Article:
Sinha, K.K. and Van de Ven, A.H. (2005), “Designing work within and between organizations”, Organization Science, Vol. 16 No. 4, pp. 389-408, doi: 10.1287/orsc.1050.0130.

Sonnentag, S., Reinecke, L., Mata, J. and Vorderer, P. (2018), “Feeling interrupted—being responsive: how online messages relate to affect at work”, Journal of Organizational Behavior, Vol. 39 No. 3, pp. 369-383, doi: 10.1002/job.2239.

Speier, C., Vessey, I. and Valacich Joseph, S. (2003), “The Effects of Interruptions, task complexity, and information presentation on computer-supported decision-making performance”, Decision Sciences, Vol. 34 No. 4, pp. 771-797, doi: 10.1111/j.1540-5414.2003.02292.x.

Stock, G.N., Tsai, J.C.A., Jiang, J.J. and Klein, G. (2021), “Coping with uncertainty: knowledge sharing in new product development projects”, International Journal of Project Management, Vol. 39 No. 1, pp. 59-70, doi: 10.1016/j.ijproman.2020.10.001.

Stokman, F.N. and Doreian, P. (1997), “Evolution of social networks: processes and principles”, in Doreian, P. and Stokman, F.N. (Eds), Evolution of Social Networks, Gordon and Breach, New York, pp. 233-250.

Sydow, J., Lindkvist, L. and DeFillippi, R. (2004), “Project-based organizations, embeddedness and repositories of knowledge: editorial”, Organization Studies, Vol. 25 No. 9, pp. 1475-1489, doi: 10.1177/0170840604048162.

Sykes, E.R. (2011), “Interruptions in the workplace: a case study to reduce their effects”, International Journal of Information Management, Vol. 31 No. 4, pp. 385-394, doi: 10.1016/j.ijinfomgt.2010.10.010.

Tang, J.C. (2007), “Approaching and leave-taking: negotiating contact in computer-mediated communication”, ACM Transactions on Computer-Human Interaction (TOCHI), Vol. 14 No. 1, p. 5, doi: 10.1145/1229855.1229860.

Tatikonda, M.V. and Rosenthal, S.R. (2000), “Technology novelty, project complexity, and product development project execution success: a deeper look at task uncertainty in product innovation”, IEEE Transactions on Engineering Management, Vol. 47 No. 1, pp. 74-87, doi: 10.1109/17.820727.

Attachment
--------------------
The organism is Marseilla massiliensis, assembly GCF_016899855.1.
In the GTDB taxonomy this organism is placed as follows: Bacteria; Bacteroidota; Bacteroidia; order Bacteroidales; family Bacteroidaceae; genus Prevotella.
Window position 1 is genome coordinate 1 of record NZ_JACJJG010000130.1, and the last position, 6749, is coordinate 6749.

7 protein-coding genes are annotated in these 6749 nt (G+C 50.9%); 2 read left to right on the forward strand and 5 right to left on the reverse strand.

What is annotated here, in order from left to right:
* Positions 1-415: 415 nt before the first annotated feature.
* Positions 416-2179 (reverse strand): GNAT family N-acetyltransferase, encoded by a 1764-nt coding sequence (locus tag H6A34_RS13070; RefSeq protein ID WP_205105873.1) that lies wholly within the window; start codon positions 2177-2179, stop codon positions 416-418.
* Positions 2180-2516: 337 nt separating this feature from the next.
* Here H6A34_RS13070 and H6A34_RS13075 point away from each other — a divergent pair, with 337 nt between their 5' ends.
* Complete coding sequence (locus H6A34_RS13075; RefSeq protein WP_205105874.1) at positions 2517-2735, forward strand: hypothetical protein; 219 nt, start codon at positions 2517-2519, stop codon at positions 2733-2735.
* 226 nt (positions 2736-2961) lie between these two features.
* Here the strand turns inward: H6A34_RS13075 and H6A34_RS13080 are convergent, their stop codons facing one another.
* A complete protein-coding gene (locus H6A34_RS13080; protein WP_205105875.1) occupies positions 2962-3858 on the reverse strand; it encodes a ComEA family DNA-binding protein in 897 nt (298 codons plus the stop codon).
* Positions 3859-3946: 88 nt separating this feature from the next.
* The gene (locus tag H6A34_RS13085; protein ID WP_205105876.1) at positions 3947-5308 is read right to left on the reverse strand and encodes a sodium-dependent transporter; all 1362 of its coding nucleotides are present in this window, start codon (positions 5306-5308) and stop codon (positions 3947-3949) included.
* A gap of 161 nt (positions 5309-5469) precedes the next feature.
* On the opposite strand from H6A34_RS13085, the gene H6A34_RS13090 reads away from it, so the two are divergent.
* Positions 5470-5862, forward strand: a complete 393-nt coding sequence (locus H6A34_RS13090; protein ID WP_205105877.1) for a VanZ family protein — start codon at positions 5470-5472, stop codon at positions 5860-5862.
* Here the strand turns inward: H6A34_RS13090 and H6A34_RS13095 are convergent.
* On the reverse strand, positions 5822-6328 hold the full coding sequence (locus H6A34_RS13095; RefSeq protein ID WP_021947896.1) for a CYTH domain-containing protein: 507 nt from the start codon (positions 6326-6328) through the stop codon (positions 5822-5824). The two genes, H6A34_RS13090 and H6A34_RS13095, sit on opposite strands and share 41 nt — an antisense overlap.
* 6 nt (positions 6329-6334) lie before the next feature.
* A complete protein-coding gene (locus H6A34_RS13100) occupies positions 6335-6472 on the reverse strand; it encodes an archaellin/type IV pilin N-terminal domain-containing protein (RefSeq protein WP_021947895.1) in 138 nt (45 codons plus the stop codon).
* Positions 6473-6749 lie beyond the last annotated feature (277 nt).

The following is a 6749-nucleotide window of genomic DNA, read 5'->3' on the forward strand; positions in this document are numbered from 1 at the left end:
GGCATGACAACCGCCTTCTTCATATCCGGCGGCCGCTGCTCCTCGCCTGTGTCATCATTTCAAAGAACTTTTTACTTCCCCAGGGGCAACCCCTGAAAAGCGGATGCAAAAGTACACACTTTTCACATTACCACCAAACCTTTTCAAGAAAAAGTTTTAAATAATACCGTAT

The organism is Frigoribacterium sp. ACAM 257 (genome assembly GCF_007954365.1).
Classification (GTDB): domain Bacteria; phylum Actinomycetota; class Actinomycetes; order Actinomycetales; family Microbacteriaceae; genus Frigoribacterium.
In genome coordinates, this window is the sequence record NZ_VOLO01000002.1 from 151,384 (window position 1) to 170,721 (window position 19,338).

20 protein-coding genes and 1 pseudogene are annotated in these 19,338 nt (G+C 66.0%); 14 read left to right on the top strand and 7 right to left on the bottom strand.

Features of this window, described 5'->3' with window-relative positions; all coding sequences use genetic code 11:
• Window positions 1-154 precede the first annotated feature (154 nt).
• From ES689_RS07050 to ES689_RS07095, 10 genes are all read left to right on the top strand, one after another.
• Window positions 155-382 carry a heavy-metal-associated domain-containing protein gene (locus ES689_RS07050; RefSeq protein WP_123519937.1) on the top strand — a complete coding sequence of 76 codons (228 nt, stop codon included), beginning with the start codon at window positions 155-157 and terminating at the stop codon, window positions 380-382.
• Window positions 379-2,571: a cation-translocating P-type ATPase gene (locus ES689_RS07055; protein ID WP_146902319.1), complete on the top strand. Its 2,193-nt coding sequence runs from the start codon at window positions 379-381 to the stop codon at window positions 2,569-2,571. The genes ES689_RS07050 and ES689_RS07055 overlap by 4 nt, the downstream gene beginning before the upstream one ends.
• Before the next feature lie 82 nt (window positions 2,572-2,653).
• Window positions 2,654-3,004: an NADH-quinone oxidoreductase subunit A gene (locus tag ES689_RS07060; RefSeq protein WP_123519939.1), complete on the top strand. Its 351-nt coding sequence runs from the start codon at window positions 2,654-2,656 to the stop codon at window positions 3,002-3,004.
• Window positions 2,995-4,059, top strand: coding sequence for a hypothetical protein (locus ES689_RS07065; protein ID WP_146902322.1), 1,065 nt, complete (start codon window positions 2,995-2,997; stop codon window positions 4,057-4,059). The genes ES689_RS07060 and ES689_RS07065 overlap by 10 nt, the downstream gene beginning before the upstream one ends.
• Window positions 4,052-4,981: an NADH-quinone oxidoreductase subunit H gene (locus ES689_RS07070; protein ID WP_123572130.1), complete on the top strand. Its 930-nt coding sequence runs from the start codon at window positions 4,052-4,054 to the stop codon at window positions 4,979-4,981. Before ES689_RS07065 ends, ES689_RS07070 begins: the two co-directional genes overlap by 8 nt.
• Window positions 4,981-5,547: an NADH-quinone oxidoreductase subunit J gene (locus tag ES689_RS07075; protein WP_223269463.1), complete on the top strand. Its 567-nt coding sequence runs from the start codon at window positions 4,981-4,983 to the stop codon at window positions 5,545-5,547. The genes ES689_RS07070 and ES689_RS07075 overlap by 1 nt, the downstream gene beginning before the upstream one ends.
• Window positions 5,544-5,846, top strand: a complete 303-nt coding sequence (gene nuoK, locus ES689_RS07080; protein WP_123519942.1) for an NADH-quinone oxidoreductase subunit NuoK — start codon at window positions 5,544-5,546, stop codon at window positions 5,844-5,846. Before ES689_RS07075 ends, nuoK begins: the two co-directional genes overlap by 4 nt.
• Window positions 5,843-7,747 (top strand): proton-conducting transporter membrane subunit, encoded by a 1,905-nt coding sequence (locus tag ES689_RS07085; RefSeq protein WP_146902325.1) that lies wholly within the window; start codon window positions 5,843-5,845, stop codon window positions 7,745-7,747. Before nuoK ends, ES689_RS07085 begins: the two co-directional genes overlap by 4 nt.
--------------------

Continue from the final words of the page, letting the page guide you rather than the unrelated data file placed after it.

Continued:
Tonidandel, S., King, E.B. and Cortina, J.M. (2016), “Big data methods: leveraging modern data analytic techniques to build organizational science”, Organizational Research Methods, Vol. 21 No. 3, pp. 525-547, doi: 10.1177/1094428116677299.

Trafton, J.G., Altmann, E.M., Brock, D.P. and Mintz, F.E. (2003), “Preparing to resume an interrupted task: effects of prospective goal encoding and retrospective rehearsal”, International Journal of Human-Computer Studies, Vol. 58 No. 5, pp. 583-603, doi: 10.1016/S1071-5819(03)00023-5.

Tregubov, A., Boehm, B., Rodchenko, N. and Lane, J.A. (2017), “Impact of task switching and work interruptions on software development processes”, Proceedings of the 2017 International Conference on Software and System Process, Paris, pp. 134-138, doi: 10.1145/3084100.3084116.

Turner, L.D., Allen, S.M. and Whitaker, R.M. (2015), “Interruptibility prediction for ubiquitous systems: conventions and new directions from a growing field”, Proceedings of the 2015 ACM international joint conference on pervasive and ubiquitous computing, pp. 801-812, doi: 10.1145/2750858.2807514.

Wajcman, J. and Rose, E. (2011), “Constant connectivity: rethinking interruptions at work”, Organization Studies, Vol. 32 No. 7, pp. 941-961, doi: 10.1177/0170840611410829.

Further reading

George, G., Haas, M.R. and Pentland, A. (2014), “Big data and management”, Academy of Management Journal, Vol. 57 No. 2, pp. 321-326, doi: 10.5465/amj.2014.4002.

George, G., Osinga, E.C., Lavie, D. and Scott, B.A. (2016), “Big data and data science methods for management research”, Academy of Management Journal, Vol. 59 No. 5, pp. 1493-1507, doi: 10.5465/amj.2016.4005.


Funding: This work was partially supported by The Finnish Work Environment Fund (project number 114402) and Academy of Finland (decision 308946).

Corresponding author

Tiina Kalliomäki-Levanto can be contacted at:

Related articles